OSU Navigation Bar

The Ohio State University University Libraries Knowledge Bank

The Knowledge Bank is scheduled for regular maintenance on Sunday, April 20th, 8:00 am to 12:00 pm EDT. During this time users will not be able to register, login, or submit content.

The Lower Dolomite Member of the Ordovician Chazy Limestone and the St. Peter Sandstone of North-Central Kentucky and Southwestern Ohio

Please use this identifier to cite or link to this item: http://hdl.handle.net/1811/5063

Show full item record

Files Size Format View
V65N02_085.pdf 666.7Kb PDF View/Open

Title: The Lower Dolomite Member of the Ordovician Chazy Limestone and the St. Peter Sandstone of North-Central Kentucky and Southwestern Ohio
Creators: Carpenter, Gene C.
Issue Date: 1965-03
Citation: The Ohio Journal of Science. v65 n2 (March, 1965), 85-94
Abstract: Until recently little was known of the exact disposition of the Lower Dolomite Member of the Chazy Limestone and the St. Peter Sandstone in the area of study. This study has been done to illustrate their relationship to the underlying erosional topography on the Knox Dolomite Group. The Lower Dolomite Member of the Chazy Limestone varies in thickness from a maximum of 100 feet to zero. The greater thicknesses are deposited in erosional valleys developed in the Knox Dolomite and the thinner sections are found deposited over the higher remnants, or hills, of Knox Dolomite. The use of geophysical well logs for placing the upper contact of this unit is very helpful. The sandstone pinches out in the area of study in an easterly direction. A local depression or basin was formed in northern Kentucky where in excess of 60 feet of sand accumulated. The sands were probably from two sources: 1) sand from the St. Peter source area as erosion progressed landward, and 2) local erosion of Knox Dolomite "hills".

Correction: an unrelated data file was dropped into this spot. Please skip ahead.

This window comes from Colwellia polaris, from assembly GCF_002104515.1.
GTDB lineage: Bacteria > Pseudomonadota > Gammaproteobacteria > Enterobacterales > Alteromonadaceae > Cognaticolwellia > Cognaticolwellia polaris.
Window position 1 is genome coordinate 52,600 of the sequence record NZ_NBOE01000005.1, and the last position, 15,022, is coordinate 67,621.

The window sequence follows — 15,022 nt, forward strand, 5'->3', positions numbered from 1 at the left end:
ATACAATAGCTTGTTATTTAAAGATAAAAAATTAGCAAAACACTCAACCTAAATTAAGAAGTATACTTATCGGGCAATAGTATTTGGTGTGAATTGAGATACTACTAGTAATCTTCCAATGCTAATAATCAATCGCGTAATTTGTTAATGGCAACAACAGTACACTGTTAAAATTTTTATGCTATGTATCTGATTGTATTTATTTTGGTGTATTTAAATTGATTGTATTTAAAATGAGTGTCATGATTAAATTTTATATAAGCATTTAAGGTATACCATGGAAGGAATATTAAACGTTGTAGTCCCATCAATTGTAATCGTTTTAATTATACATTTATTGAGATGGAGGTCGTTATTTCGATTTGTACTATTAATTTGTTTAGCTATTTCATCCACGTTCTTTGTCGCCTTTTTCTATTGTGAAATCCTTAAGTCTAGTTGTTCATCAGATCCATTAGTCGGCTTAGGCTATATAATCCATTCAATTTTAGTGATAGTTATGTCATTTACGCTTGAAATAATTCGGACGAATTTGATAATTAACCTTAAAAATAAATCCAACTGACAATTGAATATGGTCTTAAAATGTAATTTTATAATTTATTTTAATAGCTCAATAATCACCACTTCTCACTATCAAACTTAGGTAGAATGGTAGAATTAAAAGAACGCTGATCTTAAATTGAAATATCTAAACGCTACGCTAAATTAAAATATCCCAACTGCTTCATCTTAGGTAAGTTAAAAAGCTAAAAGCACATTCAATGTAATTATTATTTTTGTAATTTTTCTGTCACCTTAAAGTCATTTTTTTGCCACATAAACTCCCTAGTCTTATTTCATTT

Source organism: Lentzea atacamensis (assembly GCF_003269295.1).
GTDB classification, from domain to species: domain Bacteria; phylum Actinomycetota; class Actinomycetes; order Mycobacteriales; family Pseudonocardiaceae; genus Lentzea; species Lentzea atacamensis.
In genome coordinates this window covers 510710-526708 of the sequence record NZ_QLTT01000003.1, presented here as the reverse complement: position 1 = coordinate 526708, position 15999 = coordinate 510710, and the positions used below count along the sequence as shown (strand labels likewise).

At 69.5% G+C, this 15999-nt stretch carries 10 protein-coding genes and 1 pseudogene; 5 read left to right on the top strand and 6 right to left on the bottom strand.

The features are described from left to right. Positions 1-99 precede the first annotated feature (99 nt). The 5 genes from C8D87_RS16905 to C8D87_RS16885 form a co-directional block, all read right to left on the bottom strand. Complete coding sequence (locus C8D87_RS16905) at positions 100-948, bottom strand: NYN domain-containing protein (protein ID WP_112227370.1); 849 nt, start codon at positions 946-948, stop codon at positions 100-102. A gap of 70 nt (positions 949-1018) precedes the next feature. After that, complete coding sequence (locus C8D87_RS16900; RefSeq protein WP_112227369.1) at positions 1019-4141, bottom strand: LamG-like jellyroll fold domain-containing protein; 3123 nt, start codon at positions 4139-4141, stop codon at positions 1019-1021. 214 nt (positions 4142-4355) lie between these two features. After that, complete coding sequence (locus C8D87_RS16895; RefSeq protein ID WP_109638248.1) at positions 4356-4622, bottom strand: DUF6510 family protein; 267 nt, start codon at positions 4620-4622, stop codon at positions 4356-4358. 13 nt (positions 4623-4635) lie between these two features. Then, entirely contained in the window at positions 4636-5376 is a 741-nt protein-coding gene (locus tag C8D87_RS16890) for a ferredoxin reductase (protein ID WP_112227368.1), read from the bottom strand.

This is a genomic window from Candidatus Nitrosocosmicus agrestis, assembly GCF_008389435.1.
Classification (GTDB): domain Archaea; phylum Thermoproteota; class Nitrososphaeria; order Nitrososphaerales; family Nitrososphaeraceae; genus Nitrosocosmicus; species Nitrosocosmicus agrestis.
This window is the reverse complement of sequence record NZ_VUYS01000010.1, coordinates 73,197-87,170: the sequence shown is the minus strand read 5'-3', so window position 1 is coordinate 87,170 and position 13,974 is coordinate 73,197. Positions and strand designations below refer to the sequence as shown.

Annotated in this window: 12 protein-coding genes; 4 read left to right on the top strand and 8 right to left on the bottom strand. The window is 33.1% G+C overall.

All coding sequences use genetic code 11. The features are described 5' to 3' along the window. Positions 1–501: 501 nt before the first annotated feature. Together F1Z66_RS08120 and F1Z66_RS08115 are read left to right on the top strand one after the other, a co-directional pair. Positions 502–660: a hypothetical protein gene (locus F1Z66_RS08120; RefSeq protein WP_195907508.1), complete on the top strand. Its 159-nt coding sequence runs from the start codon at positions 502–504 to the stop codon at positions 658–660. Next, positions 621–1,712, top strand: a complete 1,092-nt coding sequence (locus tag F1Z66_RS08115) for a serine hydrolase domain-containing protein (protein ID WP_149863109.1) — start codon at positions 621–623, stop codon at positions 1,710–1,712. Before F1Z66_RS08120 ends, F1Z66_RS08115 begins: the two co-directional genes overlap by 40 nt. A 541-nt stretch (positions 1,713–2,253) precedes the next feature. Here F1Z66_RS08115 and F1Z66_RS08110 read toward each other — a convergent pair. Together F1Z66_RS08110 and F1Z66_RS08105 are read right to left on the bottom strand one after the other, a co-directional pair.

URI: http://hdl.handle.net/1811/5063
ISSN: 0030-0950
Rights: Reproduction of articles for non-commercial educational or research use granted without request if credit to The Ohio State University and The Ohio Academy of Science is given.
Bookmark and Share